Brazil Extends Tax Cuts on Cars to Revive Economic Growth

Aug. 29 (Bloomberg) -- Brazil’s government extended for two months a tax cut on vehicles that has helped revive sales and spur growth in the world’s second-biggest emerging market.

Tax cuts on new car purchases that were scheduled to expire this month will be remain in place until the end of October, while ones on washing machines, stoves and other home appliances will now last until the end of the year, Finance Minister Guido Mantega told reporters in Brasilia today.

President Dilma Rousseff’s government reduced the so-called IPI tax for automobiles in May, helping to spur vehicle sales from a second-quarter low of 257,887 in April to 364,196 in July, according to figures from the national carmakers association known as Anfavea.

The cuts boosted furniture and appliance sales 15.8 percent in June from last year, and were the second-highest contributor to a 12.3 percent increase in the broad retail sales index, the national statistics agency said earlier this month. Sales of cars, motorcycles and auto parts jumped 19.8 percent in June from last year.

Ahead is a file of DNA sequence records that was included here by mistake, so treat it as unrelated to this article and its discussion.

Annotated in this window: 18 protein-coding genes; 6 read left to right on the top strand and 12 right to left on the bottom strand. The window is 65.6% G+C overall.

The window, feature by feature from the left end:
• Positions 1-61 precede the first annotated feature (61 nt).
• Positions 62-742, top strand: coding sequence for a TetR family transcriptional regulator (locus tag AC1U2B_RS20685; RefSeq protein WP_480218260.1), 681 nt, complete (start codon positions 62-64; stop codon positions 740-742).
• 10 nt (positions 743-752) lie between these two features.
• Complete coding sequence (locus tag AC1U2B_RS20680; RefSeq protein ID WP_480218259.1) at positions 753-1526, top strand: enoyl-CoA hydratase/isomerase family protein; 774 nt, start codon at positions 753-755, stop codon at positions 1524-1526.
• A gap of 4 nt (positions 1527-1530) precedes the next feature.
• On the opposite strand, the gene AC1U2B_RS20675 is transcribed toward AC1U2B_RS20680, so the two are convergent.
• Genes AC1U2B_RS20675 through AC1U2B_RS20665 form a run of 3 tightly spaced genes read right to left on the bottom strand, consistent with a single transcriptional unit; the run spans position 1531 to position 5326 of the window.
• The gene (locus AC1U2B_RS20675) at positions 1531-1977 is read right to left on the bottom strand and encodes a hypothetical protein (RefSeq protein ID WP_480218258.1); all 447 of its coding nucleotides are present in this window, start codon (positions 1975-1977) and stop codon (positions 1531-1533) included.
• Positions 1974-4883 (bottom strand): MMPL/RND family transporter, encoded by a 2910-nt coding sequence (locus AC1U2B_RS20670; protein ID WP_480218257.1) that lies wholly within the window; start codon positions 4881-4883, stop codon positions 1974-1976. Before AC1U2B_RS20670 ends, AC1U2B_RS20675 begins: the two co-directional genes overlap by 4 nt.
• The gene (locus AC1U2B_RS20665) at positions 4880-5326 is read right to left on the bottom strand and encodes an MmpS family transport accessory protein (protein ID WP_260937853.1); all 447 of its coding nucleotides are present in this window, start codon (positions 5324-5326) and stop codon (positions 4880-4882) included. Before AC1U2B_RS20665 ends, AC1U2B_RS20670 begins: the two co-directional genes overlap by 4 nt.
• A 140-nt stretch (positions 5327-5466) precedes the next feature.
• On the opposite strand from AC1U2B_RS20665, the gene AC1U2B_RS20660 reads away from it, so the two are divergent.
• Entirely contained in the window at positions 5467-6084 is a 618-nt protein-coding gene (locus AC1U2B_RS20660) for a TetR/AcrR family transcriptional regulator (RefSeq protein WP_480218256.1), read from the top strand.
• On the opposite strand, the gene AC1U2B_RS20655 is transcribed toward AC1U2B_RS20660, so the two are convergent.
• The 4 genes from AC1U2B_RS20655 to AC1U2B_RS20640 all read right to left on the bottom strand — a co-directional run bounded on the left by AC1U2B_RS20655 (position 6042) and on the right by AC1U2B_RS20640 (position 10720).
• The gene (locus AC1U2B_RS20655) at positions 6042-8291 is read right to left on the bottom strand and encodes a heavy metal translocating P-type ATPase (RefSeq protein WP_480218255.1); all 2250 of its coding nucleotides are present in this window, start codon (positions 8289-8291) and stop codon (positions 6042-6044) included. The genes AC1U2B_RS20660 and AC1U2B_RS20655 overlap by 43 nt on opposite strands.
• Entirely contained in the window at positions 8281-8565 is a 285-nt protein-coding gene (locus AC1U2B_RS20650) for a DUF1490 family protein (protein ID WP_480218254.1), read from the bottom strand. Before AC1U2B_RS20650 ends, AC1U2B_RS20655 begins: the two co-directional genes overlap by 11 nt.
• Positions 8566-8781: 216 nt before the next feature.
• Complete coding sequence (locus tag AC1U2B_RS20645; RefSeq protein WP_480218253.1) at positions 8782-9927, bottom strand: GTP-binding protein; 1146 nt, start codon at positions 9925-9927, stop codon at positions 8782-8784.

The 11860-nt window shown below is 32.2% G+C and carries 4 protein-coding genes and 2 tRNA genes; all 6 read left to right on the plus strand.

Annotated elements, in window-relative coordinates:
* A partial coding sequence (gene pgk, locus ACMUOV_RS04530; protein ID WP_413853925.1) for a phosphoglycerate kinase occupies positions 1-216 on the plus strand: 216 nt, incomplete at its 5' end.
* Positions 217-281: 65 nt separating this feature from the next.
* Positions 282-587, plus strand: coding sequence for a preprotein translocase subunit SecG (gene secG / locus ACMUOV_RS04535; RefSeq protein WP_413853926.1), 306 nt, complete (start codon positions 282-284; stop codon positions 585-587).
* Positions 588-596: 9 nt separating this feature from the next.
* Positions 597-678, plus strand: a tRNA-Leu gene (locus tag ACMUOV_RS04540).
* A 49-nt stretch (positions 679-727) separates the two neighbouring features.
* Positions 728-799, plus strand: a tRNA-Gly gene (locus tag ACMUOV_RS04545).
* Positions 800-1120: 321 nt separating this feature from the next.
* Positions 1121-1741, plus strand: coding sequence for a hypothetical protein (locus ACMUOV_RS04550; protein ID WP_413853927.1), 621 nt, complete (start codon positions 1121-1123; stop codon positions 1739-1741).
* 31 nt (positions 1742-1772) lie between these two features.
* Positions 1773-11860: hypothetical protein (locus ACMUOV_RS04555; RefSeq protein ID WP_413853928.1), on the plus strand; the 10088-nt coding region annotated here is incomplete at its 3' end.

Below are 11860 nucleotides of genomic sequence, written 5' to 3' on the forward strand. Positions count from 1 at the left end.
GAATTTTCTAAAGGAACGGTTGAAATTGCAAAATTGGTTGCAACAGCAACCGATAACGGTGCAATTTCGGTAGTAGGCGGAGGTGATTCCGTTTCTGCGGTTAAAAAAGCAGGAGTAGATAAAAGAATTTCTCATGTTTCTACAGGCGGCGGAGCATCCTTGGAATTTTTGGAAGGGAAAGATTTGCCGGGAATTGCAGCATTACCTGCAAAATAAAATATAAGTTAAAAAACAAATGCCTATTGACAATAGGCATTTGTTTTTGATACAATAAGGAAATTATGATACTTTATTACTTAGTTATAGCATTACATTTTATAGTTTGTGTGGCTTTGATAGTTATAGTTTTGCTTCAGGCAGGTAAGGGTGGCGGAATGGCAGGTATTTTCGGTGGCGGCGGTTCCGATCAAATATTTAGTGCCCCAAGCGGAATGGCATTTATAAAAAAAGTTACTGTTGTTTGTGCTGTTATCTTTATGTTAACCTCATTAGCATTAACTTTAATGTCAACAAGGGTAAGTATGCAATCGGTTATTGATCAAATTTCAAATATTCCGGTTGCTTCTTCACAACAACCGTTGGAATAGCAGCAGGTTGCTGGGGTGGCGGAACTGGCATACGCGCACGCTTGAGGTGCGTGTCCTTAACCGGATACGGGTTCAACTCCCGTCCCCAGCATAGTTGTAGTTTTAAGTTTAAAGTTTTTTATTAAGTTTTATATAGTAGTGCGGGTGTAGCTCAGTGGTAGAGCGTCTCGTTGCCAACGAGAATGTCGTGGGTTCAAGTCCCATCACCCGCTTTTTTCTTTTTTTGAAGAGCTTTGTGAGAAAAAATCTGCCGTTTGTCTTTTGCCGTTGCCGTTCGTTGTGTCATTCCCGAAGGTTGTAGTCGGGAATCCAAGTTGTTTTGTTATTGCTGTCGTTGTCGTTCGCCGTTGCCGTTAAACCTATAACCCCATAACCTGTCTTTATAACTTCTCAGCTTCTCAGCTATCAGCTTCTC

The central bank’s economic activity index rose 0.75 percent in June, the fastest pace in 15 months, adding to evidence that the 500 basis points in interest rate cuts over the past year and other efforts to boost growth are starting to take hold.

Brazil’s gross domestic product likely expanded 0.5 percent in the second quarter, after growing 0.2 percent in the January-March period, according to the median estimate of 50 analysts surveyed by Bloomberg ahead of an Aug. 31 report.

To contact the reporters on this story: David Biller in Boston at; Arnaldo Galvao in Brasilia at

To contact the editor responsible for this story: Joshua Goodman at